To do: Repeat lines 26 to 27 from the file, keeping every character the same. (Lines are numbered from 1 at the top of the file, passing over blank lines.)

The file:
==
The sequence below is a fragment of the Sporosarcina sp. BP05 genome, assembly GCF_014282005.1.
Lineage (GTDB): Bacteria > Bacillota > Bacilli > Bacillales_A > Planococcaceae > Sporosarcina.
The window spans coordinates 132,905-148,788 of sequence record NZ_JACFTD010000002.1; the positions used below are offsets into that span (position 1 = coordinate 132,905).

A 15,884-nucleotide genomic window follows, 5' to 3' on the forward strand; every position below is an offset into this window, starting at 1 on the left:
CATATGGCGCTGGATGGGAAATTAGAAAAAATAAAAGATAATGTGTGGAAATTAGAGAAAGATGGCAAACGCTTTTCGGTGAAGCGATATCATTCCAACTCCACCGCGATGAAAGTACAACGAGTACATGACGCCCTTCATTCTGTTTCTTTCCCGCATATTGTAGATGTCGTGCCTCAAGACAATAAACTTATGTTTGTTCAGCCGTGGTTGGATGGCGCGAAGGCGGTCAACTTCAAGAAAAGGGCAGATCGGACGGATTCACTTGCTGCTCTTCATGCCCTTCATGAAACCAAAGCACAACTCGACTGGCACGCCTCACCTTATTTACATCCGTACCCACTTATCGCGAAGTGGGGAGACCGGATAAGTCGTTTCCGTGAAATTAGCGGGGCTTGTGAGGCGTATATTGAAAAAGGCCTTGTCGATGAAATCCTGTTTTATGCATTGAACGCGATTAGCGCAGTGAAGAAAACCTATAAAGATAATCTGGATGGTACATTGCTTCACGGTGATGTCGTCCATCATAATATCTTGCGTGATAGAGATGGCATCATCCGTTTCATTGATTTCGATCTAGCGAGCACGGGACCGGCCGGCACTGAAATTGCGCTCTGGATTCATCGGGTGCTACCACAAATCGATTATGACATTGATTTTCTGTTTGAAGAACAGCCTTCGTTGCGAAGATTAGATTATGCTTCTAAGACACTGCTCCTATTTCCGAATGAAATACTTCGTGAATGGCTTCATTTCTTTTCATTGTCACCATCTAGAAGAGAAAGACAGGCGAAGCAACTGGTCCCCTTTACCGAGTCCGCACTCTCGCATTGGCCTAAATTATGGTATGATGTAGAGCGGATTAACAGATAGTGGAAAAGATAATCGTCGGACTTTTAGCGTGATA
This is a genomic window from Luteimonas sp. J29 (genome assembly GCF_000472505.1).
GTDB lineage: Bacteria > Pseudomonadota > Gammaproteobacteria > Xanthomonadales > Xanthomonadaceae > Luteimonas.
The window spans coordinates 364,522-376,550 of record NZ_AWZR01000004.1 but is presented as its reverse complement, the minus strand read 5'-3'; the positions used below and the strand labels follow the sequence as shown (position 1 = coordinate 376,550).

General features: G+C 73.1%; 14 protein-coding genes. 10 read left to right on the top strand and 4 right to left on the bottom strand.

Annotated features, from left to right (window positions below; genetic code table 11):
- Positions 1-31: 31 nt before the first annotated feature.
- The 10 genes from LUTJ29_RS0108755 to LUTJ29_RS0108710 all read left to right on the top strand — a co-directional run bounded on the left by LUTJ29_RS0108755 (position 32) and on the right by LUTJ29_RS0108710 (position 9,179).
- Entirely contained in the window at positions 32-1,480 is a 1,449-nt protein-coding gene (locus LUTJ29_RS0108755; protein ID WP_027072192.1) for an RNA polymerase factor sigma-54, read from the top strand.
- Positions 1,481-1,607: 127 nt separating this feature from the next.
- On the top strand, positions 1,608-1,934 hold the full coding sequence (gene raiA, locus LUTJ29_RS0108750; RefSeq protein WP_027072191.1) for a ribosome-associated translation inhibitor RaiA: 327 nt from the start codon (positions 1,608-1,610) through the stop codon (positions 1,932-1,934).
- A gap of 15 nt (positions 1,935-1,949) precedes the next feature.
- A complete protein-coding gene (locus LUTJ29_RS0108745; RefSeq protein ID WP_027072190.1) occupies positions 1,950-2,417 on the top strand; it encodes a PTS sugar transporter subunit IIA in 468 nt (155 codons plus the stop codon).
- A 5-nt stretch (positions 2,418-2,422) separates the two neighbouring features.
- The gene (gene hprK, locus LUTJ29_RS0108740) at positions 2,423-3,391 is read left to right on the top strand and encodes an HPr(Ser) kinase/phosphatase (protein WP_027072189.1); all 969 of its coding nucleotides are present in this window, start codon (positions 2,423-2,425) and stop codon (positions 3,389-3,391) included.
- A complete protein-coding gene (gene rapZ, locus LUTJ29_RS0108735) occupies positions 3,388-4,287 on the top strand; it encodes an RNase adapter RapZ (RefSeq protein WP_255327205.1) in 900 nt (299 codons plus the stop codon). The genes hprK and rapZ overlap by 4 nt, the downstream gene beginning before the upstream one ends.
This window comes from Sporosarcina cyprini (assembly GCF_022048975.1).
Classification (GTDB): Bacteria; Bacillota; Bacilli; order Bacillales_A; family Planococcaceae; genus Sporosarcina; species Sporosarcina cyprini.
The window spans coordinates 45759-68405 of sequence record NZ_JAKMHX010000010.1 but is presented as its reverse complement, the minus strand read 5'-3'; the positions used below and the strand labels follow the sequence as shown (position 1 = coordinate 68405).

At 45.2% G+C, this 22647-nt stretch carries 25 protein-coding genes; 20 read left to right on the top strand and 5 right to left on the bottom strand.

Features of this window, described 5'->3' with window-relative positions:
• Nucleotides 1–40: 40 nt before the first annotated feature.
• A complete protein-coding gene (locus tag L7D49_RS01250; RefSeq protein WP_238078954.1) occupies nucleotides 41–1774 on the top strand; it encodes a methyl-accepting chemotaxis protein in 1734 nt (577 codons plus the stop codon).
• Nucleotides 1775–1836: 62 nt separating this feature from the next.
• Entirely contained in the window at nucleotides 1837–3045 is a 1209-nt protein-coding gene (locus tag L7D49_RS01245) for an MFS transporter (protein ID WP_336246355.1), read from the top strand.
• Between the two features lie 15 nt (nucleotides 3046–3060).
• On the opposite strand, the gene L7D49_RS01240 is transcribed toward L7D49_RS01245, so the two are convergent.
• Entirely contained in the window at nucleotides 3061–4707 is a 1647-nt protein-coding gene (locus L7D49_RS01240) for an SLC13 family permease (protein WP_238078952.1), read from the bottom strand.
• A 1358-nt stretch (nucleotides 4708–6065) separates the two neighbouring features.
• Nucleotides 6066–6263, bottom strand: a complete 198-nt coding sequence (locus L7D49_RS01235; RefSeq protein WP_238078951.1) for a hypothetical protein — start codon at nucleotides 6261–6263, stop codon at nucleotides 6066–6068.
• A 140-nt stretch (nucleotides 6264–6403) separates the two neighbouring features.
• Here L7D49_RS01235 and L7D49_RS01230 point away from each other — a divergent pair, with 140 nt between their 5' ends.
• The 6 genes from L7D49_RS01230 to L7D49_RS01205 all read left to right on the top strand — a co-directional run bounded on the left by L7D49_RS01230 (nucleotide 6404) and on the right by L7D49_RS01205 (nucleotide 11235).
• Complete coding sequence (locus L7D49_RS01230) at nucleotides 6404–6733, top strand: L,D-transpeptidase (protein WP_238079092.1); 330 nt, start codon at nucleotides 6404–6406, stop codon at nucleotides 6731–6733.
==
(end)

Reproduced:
• Nucleotides 1–40: 40 nt before the first annotated feature.
• A complete protein-coding gene (locus tag L7D49_RS01250; RefSeq protein WP_238078954.1) occupies nucleotides 41–1774 on the top strand; it encodes a methyl-accepting chemotaxis protein in 1734 nt (577 codons plus the stop codon).